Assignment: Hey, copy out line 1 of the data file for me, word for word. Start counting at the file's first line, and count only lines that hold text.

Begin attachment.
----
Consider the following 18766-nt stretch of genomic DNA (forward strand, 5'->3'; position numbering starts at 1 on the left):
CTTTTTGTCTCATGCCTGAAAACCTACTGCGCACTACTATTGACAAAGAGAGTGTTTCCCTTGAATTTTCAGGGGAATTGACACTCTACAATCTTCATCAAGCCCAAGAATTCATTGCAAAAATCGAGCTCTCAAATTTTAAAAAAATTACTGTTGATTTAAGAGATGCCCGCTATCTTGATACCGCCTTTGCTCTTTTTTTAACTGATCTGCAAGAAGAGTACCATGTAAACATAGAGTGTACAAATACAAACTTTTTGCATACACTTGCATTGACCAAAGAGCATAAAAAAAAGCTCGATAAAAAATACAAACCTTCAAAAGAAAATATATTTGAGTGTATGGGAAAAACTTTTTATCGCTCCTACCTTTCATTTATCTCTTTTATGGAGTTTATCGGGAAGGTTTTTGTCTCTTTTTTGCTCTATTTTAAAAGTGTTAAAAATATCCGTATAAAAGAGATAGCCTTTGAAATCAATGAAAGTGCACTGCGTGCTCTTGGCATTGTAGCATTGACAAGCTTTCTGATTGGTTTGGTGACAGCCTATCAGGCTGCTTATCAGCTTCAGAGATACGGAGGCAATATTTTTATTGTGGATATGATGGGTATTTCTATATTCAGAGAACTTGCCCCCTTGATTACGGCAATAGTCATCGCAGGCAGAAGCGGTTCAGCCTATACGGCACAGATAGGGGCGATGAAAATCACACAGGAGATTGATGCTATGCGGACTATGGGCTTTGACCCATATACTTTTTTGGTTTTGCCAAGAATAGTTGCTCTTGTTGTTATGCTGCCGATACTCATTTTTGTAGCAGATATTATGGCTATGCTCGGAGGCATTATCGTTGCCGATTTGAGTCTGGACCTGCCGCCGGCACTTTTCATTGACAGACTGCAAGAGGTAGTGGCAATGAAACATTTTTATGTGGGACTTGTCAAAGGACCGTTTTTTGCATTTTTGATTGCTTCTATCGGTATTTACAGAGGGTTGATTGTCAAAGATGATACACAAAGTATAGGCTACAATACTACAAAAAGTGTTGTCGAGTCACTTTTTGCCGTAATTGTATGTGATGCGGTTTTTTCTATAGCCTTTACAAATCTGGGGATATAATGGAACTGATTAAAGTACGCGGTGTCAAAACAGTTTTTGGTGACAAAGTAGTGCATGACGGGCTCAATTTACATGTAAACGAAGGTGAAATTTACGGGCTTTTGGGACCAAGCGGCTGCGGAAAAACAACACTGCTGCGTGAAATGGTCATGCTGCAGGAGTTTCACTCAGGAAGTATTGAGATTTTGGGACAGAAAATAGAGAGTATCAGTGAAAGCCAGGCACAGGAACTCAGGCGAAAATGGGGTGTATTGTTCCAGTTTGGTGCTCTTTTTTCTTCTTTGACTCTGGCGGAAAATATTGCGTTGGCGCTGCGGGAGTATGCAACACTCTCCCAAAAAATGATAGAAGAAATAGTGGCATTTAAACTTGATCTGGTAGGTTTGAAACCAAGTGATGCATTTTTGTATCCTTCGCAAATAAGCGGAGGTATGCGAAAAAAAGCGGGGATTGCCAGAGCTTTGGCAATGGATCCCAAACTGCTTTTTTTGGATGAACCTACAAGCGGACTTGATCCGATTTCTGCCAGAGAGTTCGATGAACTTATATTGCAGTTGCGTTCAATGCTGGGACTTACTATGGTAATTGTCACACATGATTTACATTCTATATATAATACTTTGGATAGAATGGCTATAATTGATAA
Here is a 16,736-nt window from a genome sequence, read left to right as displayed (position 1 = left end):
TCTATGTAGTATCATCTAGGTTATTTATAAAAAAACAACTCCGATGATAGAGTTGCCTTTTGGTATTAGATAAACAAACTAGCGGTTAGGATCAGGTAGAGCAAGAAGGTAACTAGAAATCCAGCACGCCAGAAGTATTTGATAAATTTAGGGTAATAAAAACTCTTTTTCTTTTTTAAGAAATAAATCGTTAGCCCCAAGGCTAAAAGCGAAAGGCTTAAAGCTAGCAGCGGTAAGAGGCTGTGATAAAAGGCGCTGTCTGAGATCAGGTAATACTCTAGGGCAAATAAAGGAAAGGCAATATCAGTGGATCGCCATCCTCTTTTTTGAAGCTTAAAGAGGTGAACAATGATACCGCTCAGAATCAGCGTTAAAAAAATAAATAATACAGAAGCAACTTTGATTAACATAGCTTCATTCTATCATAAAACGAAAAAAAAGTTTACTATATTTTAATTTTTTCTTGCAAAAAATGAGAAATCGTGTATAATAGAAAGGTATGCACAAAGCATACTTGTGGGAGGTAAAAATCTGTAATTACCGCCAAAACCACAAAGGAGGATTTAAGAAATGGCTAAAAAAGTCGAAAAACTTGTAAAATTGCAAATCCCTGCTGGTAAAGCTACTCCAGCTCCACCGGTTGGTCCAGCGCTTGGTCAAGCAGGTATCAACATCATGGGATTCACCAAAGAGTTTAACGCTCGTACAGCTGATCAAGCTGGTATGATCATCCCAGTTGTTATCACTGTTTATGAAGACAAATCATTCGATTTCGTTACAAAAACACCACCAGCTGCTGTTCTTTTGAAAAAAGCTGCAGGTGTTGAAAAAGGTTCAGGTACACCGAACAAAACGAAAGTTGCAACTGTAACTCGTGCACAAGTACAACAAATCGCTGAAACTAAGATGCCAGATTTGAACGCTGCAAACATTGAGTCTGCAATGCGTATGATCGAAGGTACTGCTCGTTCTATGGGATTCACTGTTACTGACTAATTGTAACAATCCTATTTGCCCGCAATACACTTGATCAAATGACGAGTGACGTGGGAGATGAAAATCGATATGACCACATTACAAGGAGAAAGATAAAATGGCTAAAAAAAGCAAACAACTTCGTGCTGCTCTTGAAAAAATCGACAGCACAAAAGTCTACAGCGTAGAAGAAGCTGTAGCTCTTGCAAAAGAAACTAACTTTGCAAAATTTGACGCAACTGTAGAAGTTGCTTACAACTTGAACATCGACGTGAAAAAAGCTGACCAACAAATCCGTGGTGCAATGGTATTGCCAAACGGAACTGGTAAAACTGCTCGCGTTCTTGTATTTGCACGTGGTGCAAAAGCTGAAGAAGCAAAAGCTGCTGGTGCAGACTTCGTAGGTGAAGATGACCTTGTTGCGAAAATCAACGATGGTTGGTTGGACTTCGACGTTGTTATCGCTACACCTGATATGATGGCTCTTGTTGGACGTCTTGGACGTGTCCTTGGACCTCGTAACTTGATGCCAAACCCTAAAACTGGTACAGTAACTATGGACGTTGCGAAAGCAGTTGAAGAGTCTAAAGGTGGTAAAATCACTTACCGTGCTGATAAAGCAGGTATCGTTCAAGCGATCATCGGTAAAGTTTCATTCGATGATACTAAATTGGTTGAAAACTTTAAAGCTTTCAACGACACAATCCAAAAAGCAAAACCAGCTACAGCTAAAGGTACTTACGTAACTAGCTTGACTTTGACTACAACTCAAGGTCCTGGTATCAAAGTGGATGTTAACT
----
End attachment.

Consider the following 18766-nt stretch of genomic DNA (forward strand, 5'->3'; position numbering starts at 1 on the left):